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The loggerhead shrike (Lanus ludovicianus) is a predatory songbird about the size of a blackbird. It is bluish-gray above and white below. The wings and tail are mostly black with white patches. It resembles a mockingbird but can be distinguished by its grayer color, darker wings, a shorter, darker tail, a short, hooked beak and a broad, black mask through the eyes and across the bill. In flight, the shrike has a much faster wingbeat than a mockingbird. Juveniles are paler and browner. Its song is seldom heard and consists of an assortment of short-warbled phrases and harsh squeaks. When alarmed, it utters shreaking clacking notes.
Shrikes are usually seen perched along roads on fences or utility lines, scanning for prey. They feed mainly on insects, especially grasshoppers and beetles; however, they may eat any animal they can overpower, including small mammals, birds, snakes, frogs and even, crayfish. They often hang their prey in tree or on barbed wire fences before eating it. This habit, unique among North American birds, has earned them in nickname, "butcher birds." They do this mainly to anchor their food in order to tear it apart but may also store food in this way for later use.
Shrikes require open land with lookout perches for hunting, preferring areas with short vegetation such as pastures, lawns and freshly-plowed fields. They seem to prefer sites with a variety of different types of land uses. They nest in dense, brushy vegetation, either in hedgerows or isolated trees, adjacent to feeding areas and usually on roadsides. Nearly half or all shrike nests found recently in Indiana have been in red cedar, but multiflora rose, sassafras and many other plant species are also used. The amount of cover provided is more important than the type of plant.
Shrikes build bulky, sturdy nests of stick and roots, well, lined with a variety of soft materials such as hair, feathers and cotton. They lay four to seven (usually five or six) speckled eggs which take about 17 days to hatch. The young leave the nest after about 19 days and may remain with the parents for up to a month while they acquire hunting skills. Mortality of young birds is very high during this period. Shrikes may raise two broods in a year. Nest sites are usually reused the following year if they have not been disturbed.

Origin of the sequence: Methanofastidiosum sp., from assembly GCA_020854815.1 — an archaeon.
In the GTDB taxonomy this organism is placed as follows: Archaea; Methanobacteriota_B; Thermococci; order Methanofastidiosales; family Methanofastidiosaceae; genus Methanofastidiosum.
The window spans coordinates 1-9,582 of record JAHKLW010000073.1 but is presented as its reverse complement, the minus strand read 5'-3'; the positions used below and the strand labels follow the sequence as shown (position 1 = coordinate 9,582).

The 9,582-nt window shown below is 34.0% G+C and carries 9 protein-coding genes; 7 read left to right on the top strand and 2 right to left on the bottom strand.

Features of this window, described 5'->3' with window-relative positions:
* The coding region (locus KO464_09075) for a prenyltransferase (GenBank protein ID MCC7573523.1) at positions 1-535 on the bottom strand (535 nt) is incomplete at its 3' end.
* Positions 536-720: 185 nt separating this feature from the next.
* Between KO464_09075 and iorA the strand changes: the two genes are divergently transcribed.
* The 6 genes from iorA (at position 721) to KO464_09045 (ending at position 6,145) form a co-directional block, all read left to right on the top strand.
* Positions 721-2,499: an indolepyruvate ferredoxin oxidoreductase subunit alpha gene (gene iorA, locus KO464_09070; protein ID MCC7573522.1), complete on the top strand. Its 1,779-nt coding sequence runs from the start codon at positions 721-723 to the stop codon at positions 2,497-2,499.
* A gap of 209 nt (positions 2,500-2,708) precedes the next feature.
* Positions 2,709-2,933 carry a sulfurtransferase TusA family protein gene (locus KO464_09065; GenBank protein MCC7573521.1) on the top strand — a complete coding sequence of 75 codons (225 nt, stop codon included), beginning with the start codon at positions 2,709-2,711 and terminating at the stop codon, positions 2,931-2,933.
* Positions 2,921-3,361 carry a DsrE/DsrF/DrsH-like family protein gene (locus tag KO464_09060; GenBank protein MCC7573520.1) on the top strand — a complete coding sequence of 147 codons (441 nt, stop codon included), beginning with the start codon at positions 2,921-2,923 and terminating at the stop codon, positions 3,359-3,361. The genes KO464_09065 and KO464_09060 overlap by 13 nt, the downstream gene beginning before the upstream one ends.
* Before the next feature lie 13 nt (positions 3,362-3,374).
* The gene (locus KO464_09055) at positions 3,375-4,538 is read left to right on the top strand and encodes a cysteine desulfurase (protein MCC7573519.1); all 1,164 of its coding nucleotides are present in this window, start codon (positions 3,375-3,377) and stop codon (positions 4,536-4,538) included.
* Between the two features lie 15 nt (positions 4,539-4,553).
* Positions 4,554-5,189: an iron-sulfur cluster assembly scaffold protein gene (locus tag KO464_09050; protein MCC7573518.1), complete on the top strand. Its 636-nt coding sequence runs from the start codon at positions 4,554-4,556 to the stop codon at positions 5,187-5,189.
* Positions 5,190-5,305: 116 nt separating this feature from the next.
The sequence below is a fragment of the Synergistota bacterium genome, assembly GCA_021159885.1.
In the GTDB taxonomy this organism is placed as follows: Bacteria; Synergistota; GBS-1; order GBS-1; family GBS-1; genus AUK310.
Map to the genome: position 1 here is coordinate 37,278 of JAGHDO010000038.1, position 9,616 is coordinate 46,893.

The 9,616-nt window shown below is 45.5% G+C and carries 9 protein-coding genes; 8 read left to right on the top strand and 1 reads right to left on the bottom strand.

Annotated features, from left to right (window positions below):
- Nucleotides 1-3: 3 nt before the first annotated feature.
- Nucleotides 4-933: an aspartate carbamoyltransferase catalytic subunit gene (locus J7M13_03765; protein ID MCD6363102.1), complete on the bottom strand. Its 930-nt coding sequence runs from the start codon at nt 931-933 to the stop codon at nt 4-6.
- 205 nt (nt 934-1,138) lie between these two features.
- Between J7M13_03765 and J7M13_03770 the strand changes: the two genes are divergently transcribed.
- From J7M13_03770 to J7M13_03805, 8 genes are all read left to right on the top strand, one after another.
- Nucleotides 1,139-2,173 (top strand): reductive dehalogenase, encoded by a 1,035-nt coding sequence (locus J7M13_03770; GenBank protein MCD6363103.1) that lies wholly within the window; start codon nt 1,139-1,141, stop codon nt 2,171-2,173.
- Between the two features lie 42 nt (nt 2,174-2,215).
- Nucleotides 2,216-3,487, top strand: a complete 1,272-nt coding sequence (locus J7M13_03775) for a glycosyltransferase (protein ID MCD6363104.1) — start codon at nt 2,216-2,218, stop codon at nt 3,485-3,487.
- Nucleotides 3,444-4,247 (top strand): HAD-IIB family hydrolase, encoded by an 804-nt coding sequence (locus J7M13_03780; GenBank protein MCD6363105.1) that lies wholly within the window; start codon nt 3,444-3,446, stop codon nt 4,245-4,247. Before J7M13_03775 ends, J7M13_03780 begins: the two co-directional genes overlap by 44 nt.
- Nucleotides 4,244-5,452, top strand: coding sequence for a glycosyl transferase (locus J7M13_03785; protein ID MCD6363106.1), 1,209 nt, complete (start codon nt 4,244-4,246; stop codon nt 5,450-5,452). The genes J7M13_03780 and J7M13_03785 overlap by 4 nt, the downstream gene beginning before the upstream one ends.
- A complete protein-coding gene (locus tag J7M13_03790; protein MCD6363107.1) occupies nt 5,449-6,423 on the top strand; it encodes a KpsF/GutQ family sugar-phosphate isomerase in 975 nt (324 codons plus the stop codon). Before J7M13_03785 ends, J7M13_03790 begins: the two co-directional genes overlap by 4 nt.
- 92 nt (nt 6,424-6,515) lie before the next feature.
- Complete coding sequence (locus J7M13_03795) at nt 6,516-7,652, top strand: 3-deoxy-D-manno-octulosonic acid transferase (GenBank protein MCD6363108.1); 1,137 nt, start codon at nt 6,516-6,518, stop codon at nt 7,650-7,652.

In presettlement times, when Indiana was largely forested, shrikes probably did not occur here. As the forests were cleared, shrikes expanded their range to occupy newly created habitat. By 1900, they were common throughout the state, especially in the north. Since World War II, however, changes in human demographic patterns and farming practices have eliminated much of the hedgerow and pastureland habitat that the shrikes require and they have declined over much of their range. Pesticides such as DDT may also have taken their toll. The loggerhead shrike is considered endangered in Indiana, and the northeastern subspecies is being considered for federally threatened status as well.
By the 1960s, the loggerhead shrike was believed to be nearly gone from Indiana. In the 1970s, very few were sighted and only one nest was found. Since 1980, however, sightings of shrikes have increased, and in the late 1980s, about 100 breeding pairs were located, mostly in southern Indiana. Most of these birds were in the southwestern counties of Davies, Dubios and Spencer. Many were found in Amish districts where more traditional farming practices have maintained suitable habitat. Some population remains in Indiana during the winter; however, the wintering grounds of the remaining population are unknown.
Although Indiana’s shrike population is much larger than previously believed, its limited distribution makes it vulnerable. While the use of DDT is now banned, farming trends continue to cause the loss of shrike habitat. The key to conserving skrikes in Indiana is the maintenance of suitable nesting and feeding areas and the protection of known nest sites. Since nearly all shrikes occur on private land, efforts must be made to increase public awareness of the value of hedgerows to wildlife and appreciation of shrikes as valuable pest control agents. Road maintenance departments and utility companies can also play a role by avoiding disturbance of roadside nest sites. In addition, opportunities exist for the creation of shrike habitat on state-owned, reclaimed strip mines.